Refineries: Kachikwu Says over Protectionism Will Lead to Loss of Assets, Jobs

  •  Urges oil workers to embrace investments

Chineme Okafor in Abuja

The Minister of State for Petroleum Resources, Dr. Ibe Kachikwu, wednesday, warned that Nigeria’s continued protection of its petroleum refineries in Kaduna; Warri; and Port Harcourt, from reforms to improve their productivity would eventually lead to huge job losses and assets’ degradation.

Kachikwu explained at a conference of the Petroleum and Natural Gas Senior Staff Association of Nigeria (PENGASSAN) in Abuja, where he represented Acting President, Yemi Osinbajo, that once the federal government succeeds with its push to have more private investors build and operate refineries in the country, the three refineries operated by the Nigerian National Petroleum Corporation (NNPC) could become obsolete and jobs lost.

He further noted that if nothing was done to revive the refineries, they could become obsolete in the next four years.
“The reality is that we want the private sector players to begin to build their own refineries. Whatever it is we are protecting would disappear. Unless we begin to move very rapidly and very quickly to position these refineries in such a way that they can compete, we would lose the refineries completely, together with all the job skills that exist in those areas,” said Kachikwu in his remarks at the conference.

He stated that Nigeria’s oil and gas industry was in need of critical infrastructure upgrade, and that the government alone cannot provide the needed infrastructure.

He stated that: “Infrastructure deficit is a key component. We lack infrastructures, any which way you look; whether it is upstream, downstream or gas. And the absence of infrastructure had made it impossible to have holistic private sector participation.

“Government is not the one to put in place this infrastructure. We have got to find policies and incentives that would encourage private sector participants to key into the infrastructure area.”

He also reaffirmed that the government has not concessioned the three NNPC’s refineries, and that efforts being put in that direction by it would be to get financiers to support their repairs to get the country to stop importing petroleum products.

According to him: “There have been no attempt and there is no approval to concession or to sell the refineries. What we have approved is to bring in a financing mechanism that would enable us finance, develop and upgrade the refineries as they are today. In their present epileptic performance levels, they would become obsolete over the next three, four years.”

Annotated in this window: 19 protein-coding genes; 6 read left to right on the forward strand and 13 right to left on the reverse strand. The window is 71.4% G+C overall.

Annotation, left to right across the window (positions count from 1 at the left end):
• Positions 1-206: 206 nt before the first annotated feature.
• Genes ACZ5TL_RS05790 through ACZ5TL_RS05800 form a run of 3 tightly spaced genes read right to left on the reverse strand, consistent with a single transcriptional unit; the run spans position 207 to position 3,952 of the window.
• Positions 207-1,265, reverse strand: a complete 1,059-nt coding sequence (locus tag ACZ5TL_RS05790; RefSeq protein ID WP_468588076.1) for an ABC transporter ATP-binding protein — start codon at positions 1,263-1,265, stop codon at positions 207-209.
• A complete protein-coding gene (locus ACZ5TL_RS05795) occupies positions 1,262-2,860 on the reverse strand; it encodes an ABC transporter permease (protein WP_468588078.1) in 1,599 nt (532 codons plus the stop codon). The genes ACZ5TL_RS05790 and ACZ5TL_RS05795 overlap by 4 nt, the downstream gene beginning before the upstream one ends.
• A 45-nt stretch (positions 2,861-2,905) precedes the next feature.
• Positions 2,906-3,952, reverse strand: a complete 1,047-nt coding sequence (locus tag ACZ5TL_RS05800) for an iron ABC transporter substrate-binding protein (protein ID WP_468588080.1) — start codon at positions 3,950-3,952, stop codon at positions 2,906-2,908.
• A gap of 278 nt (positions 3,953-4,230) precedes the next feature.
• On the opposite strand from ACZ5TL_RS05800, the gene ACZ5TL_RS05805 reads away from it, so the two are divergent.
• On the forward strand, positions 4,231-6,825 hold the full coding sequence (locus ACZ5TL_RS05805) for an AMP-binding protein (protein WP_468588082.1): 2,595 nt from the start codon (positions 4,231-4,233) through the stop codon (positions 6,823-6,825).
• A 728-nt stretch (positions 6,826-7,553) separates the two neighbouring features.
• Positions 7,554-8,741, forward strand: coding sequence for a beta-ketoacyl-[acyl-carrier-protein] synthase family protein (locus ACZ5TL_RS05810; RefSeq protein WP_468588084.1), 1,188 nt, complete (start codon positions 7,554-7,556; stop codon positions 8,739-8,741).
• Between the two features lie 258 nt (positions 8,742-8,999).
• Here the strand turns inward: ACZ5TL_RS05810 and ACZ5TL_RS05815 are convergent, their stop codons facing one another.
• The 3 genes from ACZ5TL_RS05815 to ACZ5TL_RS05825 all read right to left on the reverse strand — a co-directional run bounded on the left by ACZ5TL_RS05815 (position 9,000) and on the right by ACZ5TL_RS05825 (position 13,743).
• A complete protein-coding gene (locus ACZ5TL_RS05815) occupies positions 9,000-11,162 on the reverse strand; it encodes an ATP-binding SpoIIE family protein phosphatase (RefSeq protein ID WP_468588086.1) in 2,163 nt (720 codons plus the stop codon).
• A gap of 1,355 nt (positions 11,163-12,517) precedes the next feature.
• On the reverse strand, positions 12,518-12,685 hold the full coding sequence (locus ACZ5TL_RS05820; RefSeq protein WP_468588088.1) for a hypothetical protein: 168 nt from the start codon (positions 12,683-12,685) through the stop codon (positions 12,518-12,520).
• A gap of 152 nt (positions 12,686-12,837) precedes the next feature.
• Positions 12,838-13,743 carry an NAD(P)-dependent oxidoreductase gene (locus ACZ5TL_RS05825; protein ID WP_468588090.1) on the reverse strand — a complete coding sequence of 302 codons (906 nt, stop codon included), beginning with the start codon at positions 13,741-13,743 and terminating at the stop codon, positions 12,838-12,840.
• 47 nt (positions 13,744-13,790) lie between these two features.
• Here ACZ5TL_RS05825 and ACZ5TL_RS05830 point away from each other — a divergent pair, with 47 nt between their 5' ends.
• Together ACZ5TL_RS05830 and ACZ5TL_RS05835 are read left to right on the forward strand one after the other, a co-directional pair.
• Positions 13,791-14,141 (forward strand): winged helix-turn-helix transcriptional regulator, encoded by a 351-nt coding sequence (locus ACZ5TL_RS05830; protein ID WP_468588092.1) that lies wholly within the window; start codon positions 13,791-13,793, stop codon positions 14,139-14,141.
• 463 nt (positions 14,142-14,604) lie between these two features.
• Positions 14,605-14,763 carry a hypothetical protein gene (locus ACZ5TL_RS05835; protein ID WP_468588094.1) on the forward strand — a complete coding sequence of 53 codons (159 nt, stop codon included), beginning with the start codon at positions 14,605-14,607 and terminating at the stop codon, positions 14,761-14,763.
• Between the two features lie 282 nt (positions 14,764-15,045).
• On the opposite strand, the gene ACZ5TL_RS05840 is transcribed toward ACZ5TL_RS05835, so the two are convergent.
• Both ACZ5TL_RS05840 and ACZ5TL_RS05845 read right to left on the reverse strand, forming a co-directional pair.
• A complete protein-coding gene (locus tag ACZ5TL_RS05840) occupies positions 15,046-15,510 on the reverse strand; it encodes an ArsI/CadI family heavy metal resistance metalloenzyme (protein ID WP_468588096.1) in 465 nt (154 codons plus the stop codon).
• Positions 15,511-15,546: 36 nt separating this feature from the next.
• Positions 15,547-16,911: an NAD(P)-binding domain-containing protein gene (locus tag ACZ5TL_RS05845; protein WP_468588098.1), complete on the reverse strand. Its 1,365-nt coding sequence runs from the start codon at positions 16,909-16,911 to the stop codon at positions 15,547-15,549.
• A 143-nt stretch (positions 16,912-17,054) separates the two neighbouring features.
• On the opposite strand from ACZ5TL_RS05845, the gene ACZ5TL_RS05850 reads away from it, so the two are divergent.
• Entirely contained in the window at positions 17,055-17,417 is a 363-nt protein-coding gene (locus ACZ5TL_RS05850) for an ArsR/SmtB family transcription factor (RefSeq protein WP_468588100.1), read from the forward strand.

“My drive is to see that those investment coming go through the transparent process. It would go through the NNPC Board and National Executive Council (NEC). Until that happens, nobody would have been said to be selected.

“Nothing in the equation of what we are trying to do is taking away the management of the refineries from the NNPC. Or taking NNPC away from the management. However, we need to bring in funds, we need to bring in best practices, we need to bring these institutions to work at the level where they are important for this country, otherwise we are losing money,” he added.

He further noted: “And the whole idea of continuing to import petroleum products in this country is a shame. And I imagine that all of us feel that shame.

“We need to fight anything that prevents us from stopping fuel import. Once that happens, it is going to open a new vista of opportunities.”

Speaking on the need to have workers in the sector invest their monies in the various businesses across the industry’s value chain, Kachikwu said: “Today, I urge you as members of the union, to take the sort of solidarity that you have and sing so passionately about away from just fighting the issues of staff welfare and move into the issue of staff investment. I like to see you begin to participate in the value chains.

“How do you become entrepreneurs?Some of you are some of the best brains there are in this sector. How do you make it possible to participate in a way that you can transit from been active players as employees in this sector to active players as entrepreneurs. Or active players as the ideas people. Because you know all the problems in the industry. Some of you have been here for 20, 30 years, like I have been. You know the areas where the opportunities lie; you know the areas where you can create new ideas.”

“I urge you today, as part of the process of this deliberation, to begin to transit from the model of protectionism around welfare and items you are entitled to, to protectionism in terms of opportunities that exist in this sector,” the minister stated.